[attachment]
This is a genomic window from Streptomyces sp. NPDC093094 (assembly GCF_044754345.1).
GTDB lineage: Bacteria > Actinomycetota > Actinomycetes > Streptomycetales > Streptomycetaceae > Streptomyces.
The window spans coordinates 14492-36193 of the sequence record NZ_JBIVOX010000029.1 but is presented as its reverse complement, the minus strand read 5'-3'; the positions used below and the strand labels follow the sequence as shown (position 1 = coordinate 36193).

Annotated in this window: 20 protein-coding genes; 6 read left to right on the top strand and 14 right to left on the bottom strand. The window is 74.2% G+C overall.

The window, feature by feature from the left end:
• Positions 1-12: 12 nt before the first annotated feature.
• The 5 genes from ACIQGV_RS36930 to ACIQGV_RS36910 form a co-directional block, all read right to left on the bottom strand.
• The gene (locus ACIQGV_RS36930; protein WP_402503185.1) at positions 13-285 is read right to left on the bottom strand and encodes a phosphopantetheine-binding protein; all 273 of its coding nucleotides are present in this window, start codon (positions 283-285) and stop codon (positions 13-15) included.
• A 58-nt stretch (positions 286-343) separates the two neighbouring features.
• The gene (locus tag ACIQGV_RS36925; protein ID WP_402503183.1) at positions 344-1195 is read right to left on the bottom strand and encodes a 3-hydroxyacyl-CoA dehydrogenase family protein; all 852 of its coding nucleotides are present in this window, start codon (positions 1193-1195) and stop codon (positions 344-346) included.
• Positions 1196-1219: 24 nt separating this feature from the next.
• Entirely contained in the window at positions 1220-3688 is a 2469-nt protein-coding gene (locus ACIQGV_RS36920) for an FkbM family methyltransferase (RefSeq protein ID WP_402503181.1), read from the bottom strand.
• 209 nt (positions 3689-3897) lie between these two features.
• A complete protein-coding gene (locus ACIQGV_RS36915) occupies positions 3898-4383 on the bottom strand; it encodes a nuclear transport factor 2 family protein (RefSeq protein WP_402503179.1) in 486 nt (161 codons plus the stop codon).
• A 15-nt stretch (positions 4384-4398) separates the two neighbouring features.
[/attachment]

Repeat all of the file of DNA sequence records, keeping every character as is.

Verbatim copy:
This is a genomic window from Streptomyces sp. NPDC093094 (assembly GCF_044754345.1).
GTDB lineage: Bacteria > Actinomycetota > Actinomycetes > Streptomycetales > Streptomycetaceae > Streptomyces.
The window spans coordinates 14492-36193 of the sequence record NZ_JBIVOX010000029.1 but is presented as its reverse complement, the minus strand read 5'-3'; the positions used below and the strand labels follow the sequence as shown (position 1 = coordinate 36193).

Annotated in this window: 20 protein-coding genes; 6 read left to right on the top strand and 14 right to left on the bottom strand. The window is 74.2% G+C overall.

The window, feature by feature from the left end:
• Positions 1-12: 12 nt before the first annotated feature.
• The 5 genes from ACIQGV_RS36930 to ACIQGV_RS36910 form a co-directional block, all read right to left on the bottom strand.
• The gene (locus ACIQGV_RS36930; protein WP_402503185.1) at positions 13-285 is read right to left on the bottom strand and encodes a phosphopantetheine-binding protein; all 273 of its coding nucleotides are present in this window, start codon (positions 283-285) and stop codon (positions 13-15) included.
• A 58-nt stretch (positions 286-343) separates the two neighbouring features.
• The gene (locus tag ACIQGV_RS36925; protein ID WP_402503183.1) at positions 344-1195 is read right to left on the bottom strand and encodes a 3-hydroxyacyl-CoA dehydrogenase family protein; all 852 of its coding nucleotides are present in this window, start codon (positions 1193-1195) and stop codon (positions 344-346) included.
• Positions 1196-1219: 24 nt separating this feature from the next.
• Entirely contained in the window at positions 1220-3688 is a 2469-nt protein-coding gene (locus ACIQGV_RS36920) for an FkbM family methyltransferase (RefSeq protein ID WP_402503181.1), read from the bottom strand.
• 209 nt (positions 3689-3897) lie between these two features.
• A complete protein-coding gene (locus ACIQGV_RS36915) occupies positions 3898-4383 on the bottom strand; it encodes a nuclear transport factor 2 family protein (RefSeq protein WP_402503179.1) in 486 nt (161 codons plus the stop codon).
• A 15-nt stretch (positions 4384-4398) separates the two neighbouring features.